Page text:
MINNEAPOLIS (AP/WCCO) — President Barack Obama is pitching his ideas to boost the American middle class in Minnesota, a state that already has embraced a key component of the president’s economic agenda by moving to raise its minimum wage.

Obama was closing a two-day trip to the Minneapolis area on Friday with a speech on the economy at a castle-shaped bandshell on picturesque Lake Harriet. He’ll seek to frame his agenda in terms that resonate for Americans still struggling financially despite the recovery, reinforcing a populist “on your side” economic push that Obama and Democrats are making in the run-up to the 2014 midterm elections.

“It must feel kind of discouraging, because it doesn’t feel like what’s being talked about in Washington has anything to do with what’s going on in your lives day today,” Obama said Thursday during a town hall meeting in a Minneapolis park. “And it must feel as if sometimes you’re just forgotten.”

The President was trying to make the case economy is getting better.

He asked the hand-picked group of people to share whatever concerns they had, and that they not be too cynical.

He argued more people have jobs now than a few years ago, more people have health care, student loans more affordable and he mentioned the Green Line getting built here in Minnesota in efforts to show economic growth.

President Obama also said it wasn’t too long ago he was struggling like most of the people in the Midwest.

“You guys are the reason I ran. You’re who I’m thinking about every single day. And just cause it’s not reported in the news, I don’t want you to think that I’m not fighting for you. And I’m not always going to get it done as fast as I want because right now we’ve got a congress that’s dysfunctional,” Obama said.

The president started his morning with an unannounced stop at a Minneapolis job training center, where nine young mothers were training for customer service jobs in a three-week program. Flanked by Labor Secretary Tom Perez and Sen. Al Franken, D-Minn., Obama said his administration is investing major resources to revamp job training in the U.S.

“All of us start at different places. I was basically raised by a single mom,” Obama said, adding that like the young women here, his mother benefited from grants and programs that gave her an opportunity to help her family.

Minnesota offers Obama a prime opportunity to argue that Democrats have not forgotten the middle class. Although his push to get Congress to raise the federal minimum wage to $10.10 an hour has sputtered, a half-dozen states have responded to Obama’s call to action by raising state wages on their own.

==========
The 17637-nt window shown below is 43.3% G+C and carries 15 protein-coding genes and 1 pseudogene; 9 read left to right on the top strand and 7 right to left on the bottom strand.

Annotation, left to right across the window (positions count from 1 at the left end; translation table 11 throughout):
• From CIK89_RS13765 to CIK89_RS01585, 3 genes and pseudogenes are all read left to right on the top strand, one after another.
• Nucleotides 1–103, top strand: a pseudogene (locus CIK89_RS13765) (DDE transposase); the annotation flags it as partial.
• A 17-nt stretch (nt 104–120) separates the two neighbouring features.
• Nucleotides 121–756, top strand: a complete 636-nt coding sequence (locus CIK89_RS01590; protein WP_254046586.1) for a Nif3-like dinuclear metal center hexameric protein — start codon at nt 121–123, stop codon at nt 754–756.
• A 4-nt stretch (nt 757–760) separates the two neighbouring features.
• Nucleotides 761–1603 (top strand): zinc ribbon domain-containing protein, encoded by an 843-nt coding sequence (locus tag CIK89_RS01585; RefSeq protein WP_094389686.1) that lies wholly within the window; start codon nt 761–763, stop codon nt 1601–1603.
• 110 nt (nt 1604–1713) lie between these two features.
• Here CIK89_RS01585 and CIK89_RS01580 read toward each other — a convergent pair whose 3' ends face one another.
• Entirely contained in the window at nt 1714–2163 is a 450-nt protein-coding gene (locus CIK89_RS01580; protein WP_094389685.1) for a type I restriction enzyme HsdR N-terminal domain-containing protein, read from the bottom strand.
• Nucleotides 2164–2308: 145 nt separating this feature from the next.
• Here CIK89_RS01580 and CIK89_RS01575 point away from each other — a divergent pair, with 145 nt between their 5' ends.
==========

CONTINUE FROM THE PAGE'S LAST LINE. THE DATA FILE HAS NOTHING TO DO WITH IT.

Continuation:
Lawmakers in Minnesota recently approved raising the state’s minimum wage from $6.15 an hour to $9.50 an hour by 2016, and added protections for women in the workplace. Obama’s aides say increasing momentum on the state level can put pressure on Congress to ensure all Americans are paid a wage that lets them live middle-class lives if they work full time.

Obama opened his Minnesota swing Thursday by launching what the White House has dubbed a “Day in the Life” tour whereby Obama will spend time this summer with Americans across the country who are fighting uphill battles to enter or stay in the middle class despite their best efforts to be responsible and productive citizens.

The poster child for his first such visit was Rebekah Erler, a 36-year-old accountant and mother of two. Erler was invited to join Obama for burgers after writing a letter to the president detailing the challenges she and her husband face in reaping the benefits of a recovery from recession that so far has disproportionately benefited those at the top of the income scale.

“We actually have something to offer that young lady,” Obama said Thursday evening as he revved up donors at a fundraiser for House Democrats in Minneapolis. “And if she wins, then the country wins, and our kids and our grandkids win.”

(TM and © Copyright 2014 CBS Radio Inc. and its relevant subsidiaries. CBS RADIO and EYE Logo TM and Copyright 2014 CBS Broadcasting Inc. Used under license. All Rights Reserved.This material may not be published, broadcast, rewritten, or redistributed. The Associated Press contributed to this report.)

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